A selective medium, chocolate agar with vancomycin, bacitracin, and clindamycin, was used to enhance the recovery of Haemophilus influenzae from adult patients. Cultures of the 634 respiratory specimens yielded 130 (20.5 percent) H. influenzae isolates, representing 93 patients. The serotype, biotype, and Beta-lactamase production of all isolates were determined. Of 103 distinct isolates, nine percent were serotypable and included serogroups a ,b ,d ,and e. Although biotypes I, II, III, V, and VI were represented, 81.5 percent of the isolates were in the II/III group. Twenty-six percent of the isolates were Beta-lactamase producers and, therefore, ampicillin resistant. The clinical characteristics of all patients were evaluated and used to categorize patients according to disease syndromes. Patients for whom Hj^ influenzae was the primary pathogen were categorized as having an acute exacerbation, febrile tracheobronchitis or pneumonia. Colonized patients and those with mixed pneumonia with other pathogens identified were the remaining categories. When evaluated by clinical categories, nonserotypable organisms were the most common, irrespective of disease. Biotypes II and III predominated in all patient groups, VLl and the average Beta-lactamase production of the three groups with clinically important disease with influenzae as the primary pathogen was 33 percent. It was determined that selective media was not needed for the recovery of H. influenzae in patients with clinically important disease. A Gram stain and chocolate agar plate were adequate when used by a skilled technologist. In general, selective media resulted in growth of H. influenzae in patients with no disease (i.e. colonized) when compared to chocolate agar only. However, selective media did prove beneficial when the patients had received antibiotics prior to culturing.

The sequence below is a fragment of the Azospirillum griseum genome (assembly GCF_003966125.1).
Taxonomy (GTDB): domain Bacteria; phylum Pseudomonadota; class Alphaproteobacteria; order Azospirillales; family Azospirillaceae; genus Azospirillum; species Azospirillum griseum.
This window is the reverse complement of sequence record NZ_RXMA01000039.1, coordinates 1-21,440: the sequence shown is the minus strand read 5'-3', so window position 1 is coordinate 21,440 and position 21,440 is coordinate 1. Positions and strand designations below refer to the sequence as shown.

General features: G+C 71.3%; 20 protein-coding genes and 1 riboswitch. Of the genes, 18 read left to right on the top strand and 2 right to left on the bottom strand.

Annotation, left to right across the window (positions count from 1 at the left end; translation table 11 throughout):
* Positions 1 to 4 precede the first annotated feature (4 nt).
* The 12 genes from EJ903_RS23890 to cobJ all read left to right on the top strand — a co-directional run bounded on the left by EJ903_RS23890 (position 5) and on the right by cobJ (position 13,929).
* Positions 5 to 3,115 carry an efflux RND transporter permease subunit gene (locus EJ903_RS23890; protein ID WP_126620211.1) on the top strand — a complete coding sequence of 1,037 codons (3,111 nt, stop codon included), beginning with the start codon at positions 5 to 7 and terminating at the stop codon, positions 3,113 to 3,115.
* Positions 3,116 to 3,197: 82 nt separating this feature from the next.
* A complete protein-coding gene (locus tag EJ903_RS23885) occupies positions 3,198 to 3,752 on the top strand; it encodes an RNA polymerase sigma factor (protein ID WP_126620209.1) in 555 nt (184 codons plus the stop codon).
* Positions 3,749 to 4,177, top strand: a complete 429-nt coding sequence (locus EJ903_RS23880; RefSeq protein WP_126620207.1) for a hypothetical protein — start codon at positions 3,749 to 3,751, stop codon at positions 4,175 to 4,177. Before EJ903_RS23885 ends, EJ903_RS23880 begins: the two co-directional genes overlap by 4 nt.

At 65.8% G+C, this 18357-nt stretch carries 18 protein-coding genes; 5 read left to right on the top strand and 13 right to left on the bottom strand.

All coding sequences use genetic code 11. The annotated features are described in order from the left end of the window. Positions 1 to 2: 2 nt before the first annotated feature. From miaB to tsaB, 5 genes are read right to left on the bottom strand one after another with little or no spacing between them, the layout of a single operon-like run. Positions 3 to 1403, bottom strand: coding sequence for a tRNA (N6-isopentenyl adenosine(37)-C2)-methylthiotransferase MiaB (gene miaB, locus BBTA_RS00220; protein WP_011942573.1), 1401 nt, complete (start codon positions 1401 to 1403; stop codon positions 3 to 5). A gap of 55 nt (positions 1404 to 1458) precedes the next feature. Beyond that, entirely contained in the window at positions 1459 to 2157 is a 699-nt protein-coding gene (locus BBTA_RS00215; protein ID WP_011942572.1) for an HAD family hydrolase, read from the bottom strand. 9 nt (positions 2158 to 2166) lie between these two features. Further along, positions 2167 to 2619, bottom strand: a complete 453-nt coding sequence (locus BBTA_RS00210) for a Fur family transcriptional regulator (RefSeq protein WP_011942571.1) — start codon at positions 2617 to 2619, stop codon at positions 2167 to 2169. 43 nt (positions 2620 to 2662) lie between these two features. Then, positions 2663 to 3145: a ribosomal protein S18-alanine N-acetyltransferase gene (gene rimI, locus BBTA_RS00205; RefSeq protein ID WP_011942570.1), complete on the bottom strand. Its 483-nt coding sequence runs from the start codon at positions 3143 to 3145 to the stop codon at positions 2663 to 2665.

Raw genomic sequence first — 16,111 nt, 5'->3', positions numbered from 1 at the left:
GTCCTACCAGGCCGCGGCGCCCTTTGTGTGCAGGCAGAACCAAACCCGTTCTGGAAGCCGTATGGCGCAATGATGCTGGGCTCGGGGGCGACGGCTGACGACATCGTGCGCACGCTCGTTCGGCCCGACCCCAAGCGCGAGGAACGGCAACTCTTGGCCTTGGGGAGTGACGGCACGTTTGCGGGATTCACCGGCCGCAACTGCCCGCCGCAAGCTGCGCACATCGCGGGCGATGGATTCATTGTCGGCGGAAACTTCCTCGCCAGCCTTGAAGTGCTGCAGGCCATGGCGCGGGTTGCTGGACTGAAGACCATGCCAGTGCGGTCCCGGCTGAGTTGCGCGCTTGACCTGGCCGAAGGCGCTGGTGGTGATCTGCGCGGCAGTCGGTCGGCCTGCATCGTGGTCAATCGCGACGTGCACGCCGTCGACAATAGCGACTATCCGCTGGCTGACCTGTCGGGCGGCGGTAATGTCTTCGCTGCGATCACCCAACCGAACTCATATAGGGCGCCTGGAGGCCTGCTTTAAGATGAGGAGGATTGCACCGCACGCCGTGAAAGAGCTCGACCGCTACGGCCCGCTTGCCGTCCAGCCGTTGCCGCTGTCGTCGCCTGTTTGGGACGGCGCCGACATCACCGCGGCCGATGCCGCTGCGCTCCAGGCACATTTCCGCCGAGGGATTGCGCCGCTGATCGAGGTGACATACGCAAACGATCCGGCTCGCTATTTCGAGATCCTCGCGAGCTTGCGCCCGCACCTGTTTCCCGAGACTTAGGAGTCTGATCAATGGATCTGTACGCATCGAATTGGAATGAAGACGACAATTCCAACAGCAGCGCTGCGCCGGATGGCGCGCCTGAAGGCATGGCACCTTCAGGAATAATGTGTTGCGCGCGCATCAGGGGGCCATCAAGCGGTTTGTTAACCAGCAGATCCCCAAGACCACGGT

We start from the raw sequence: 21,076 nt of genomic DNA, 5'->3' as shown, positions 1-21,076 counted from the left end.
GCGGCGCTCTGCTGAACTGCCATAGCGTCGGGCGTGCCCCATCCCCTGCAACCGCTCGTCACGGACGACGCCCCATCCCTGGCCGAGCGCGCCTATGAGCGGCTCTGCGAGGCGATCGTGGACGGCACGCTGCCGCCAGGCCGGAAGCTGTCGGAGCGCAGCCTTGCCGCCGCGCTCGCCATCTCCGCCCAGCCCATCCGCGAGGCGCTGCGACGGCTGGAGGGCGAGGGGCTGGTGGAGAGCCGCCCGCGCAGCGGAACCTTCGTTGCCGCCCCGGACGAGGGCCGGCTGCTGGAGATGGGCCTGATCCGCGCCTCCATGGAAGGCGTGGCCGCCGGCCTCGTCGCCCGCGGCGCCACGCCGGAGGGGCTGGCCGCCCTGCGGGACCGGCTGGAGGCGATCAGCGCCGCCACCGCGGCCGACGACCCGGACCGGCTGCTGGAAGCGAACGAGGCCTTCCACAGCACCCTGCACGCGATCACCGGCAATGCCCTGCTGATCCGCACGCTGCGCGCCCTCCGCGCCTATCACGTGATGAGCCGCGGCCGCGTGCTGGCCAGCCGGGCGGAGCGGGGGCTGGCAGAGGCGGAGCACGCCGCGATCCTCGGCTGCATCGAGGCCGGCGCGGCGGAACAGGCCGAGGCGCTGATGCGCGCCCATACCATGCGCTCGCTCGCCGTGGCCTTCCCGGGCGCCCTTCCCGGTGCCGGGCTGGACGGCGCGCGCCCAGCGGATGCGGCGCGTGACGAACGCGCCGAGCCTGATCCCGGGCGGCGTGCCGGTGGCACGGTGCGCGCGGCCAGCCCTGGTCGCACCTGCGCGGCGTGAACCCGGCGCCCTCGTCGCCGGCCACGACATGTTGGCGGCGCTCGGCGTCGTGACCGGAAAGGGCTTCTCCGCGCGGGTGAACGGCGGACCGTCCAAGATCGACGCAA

Master of Science in Nursing (MSN)
Harry L. Sherman
Norris, Mildred Ramsey, "Haemophilus Influenzae in Adults: an Analysis of Incidence, Serotype, Biotype, Beta-lactamase Production and Clinical Spectrum" (1985). MSN Research Projects. 216.